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Analysis: Did hungry Tipperary outwork Limerick?

Sean Flynn looks back at how Tipperary challenged Limerick, and how John Kiely’s men overcame it.

Image: James Crombie/INPHO

Updated May 9th 2022, 8:02 PM

TIPPERARY WON THE tackle count against Limerick by 12 in their seven-point defeat at the Gaelic Grounds yesterday.

John Kiely’s outfit hit 80 tackles in a performance which left onlookers thinking that something was a bit off while the Premier County hit 92 tackles in a performance which was brimming with energy. But does this mean that Tipperary were more intense and did they outwork Limerick?

The answer is no.

Tackle per possession

Tipperary may have had a higher tackle count, but this cannot be held up as a stand-alone stat to measure how well a team performed in this area. It must be relative to the number of possessions that the opposition had in the game.

The Treaty men had 159 possessions in the game and Tipperary racked up 92 tackles. Colm Bonnar’s men hit a tackle for every 1.7 of Limerick’s possessions.

While the Premier County had 101 possessions in the game and Limerick hit 80 tackles. John Kiely’s men tackled for every 1.2 of Tipperary’s possessions.

Tipperary’s tackle per possession

95  Lim possessions -2

Limerick’s Tackle Per Possession

95 tipp possessions -2

It is important to note the lower tackle per possession ratio the better. If you had a ratio of one, then you tackled every single opposition possession.

If you had a ratio of two it would mean you tackle every 2nd opposition possession.

Intensity is a term which is mentioned in every GAA dressing room from your Junior B team talk to the final words before taking to the turf in Croke Park. Intensity can be obviously determined by attitude, before the individual players’ technique or a team’s set-up and tactics are even considered. 

Outworking opponents is often pinned up as the reason for victory in hurling. Is this true and how can you measure a team’s work or intensity?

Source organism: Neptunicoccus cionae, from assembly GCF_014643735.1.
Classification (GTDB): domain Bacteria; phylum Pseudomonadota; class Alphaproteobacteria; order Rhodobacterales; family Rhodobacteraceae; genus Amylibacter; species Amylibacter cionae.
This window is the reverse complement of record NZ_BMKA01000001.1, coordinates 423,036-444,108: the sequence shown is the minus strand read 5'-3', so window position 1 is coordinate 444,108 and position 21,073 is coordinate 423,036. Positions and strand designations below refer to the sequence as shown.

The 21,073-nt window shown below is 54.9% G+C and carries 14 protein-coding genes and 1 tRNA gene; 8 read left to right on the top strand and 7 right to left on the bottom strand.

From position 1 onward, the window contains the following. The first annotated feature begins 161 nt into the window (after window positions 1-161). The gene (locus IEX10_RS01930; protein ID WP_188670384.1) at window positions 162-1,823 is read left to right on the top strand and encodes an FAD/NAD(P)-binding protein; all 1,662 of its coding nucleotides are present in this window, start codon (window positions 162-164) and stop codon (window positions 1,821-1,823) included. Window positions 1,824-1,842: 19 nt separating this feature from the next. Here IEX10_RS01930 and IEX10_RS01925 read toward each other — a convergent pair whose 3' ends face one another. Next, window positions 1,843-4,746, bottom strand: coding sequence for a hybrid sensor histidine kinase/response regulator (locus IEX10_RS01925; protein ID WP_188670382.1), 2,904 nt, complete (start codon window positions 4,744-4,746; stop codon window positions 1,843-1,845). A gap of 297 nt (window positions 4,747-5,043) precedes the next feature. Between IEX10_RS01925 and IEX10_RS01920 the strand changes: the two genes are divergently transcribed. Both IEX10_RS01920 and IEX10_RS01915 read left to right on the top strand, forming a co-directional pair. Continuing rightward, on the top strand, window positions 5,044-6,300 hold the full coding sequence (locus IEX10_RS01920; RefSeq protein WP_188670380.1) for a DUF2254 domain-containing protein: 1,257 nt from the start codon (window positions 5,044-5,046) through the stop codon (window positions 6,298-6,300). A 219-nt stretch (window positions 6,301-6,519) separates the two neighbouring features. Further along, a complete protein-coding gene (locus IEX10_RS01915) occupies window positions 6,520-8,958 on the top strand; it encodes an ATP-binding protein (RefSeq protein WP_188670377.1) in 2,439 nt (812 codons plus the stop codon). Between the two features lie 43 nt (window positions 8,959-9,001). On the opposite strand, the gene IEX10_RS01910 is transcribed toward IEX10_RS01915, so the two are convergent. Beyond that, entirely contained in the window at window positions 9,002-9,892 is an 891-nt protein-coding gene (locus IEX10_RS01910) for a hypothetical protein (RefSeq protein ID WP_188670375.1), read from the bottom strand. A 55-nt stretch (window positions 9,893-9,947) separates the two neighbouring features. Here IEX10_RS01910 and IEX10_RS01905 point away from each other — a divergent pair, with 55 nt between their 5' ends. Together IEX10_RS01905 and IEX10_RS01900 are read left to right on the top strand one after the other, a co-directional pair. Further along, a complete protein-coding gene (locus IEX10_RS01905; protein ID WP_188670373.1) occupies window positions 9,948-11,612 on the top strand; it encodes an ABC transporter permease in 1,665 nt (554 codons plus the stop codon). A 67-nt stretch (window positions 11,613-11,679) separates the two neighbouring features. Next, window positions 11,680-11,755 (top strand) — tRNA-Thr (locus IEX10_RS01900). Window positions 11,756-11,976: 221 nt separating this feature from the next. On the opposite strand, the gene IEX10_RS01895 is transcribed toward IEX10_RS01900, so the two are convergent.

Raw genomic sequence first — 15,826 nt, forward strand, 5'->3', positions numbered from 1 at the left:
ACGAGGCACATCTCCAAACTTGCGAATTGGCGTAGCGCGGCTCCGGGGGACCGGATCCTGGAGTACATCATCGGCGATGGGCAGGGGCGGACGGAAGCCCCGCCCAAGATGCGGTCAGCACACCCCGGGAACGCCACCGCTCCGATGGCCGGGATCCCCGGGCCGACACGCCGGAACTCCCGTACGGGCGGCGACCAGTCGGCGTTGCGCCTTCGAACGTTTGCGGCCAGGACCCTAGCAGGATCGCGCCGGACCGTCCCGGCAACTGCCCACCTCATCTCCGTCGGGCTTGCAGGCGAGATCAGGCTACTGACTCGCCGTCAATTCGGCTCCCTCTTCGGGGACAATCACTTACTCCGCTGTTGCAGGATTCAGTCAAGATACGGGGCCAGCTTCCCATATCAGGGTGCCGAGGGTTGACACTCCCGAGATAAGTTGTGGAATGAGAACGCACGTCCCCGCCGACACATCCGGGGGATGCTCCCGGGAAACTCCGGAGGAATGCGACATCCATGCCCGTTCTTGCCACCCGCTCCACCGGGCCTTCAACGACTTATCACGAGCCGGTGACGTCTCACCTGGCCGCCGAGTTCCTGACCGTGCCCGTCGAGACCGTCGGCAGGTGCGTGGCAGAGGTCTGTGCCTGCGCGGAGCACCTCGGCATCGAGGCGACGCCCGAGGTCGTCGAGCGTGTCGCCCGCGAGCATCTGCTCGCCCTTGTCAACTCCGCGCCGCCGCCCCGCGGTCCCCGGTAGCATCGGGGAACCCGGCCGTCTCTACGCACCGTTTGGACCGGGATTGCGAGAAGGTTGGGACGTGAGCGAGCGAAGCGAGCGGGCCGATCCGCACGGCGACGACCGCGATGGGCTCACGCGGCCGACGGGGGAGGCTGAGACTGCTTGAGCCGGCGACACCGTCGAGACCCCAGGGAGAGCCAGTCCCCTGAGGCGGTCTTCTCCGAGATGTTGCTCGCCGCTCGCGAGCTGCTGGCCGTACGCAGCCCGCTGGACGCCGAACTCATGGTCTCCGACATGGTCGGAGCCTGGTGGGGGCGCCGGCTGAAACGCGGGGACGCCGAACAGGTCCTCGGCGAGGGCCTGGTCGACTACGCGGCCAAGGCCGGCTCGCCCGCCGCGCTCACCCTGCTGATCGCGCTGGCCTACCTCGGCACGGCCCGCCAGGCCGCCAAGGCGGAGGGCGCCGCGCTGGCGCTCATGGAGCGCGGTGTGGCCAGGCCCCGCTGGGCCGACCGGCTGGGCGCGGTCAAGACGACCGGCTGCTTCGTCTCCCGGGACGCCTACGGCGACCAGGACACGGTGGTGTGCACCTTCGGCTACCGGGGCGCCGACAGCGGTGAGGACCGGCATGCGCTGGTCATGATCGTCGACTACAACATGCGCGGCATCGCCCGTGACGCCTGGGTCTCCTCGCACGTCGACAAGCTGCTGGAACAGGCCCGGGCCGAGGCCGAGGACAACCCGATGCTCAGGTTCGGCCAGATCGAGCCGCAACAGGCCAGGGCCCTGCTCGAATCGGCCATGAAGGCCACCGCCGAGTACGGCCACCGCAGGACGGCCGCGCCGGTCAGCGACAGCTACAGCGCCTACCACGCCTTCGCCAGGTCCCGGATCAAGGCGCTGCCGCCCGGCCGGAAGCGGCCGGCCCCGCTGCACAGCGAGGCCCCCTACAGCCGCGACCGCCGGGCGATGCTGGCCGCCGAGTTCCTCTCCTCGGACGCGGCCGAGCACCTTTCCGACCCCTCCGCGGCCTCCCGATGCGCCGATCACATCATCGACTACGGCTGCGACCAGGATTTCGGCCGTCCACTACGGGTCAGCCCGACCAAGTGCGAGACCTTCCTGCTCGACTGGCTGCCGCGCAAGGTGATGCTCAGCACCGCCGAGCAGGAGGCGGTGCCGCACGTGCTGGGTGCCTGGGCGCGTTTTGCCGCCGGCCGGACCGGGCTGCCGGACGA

Top Tacklers for Tipperary v Limerick

Top Tacklers for Tipperary v Limerick (900 × 850 px) (900 × 900 px) (950 × 900 px)

Analysis of the tackle

Technique and timing are huge ingredients to effective tackling, but we can’t disregard how a team’s tactics can affect their ability to put tackles on the opposition.  To put it simply if you can’t get near your opponent, you are not going to be able to tackle.

While everyone has their own interpretation, I like to break the tackle into four areas: pressure, a tackle with the body, a tackle with the hurl and the hook/blocks.

  1. The pressure tackle comes from a player who may never make physical contact with a player but gets a reward for putting a chase on or closing a player.
  2. The body tackle can be a grey area for referees, but this can consist of tackling with the free hand, holding up players, a shoulder or any physical contact that could be deemed at tackle.
  3. The tackle with the hurl usually consists of players flicking the ball off an opponent’s hurl, when they are rising the ball or a contest on the ground when the hurl is used to flick the ball away from an opponent and possession is won back.
  4. The hook and block are the traditional skills of the game but maybe some that we can spend too much time talking about. In Sunday’s game, there were 6 hooks/blocks in the game. While they are a beautiful skill when perfected, their occurrence in games has dwindled over the years as teams have become smarter in possession.

Tipperary pressed effectively

When Tipperary had it in their legs, they pressed Limerick in the middle third of the pitch during play and this put pressure on the Limerick defenders when they were in possession.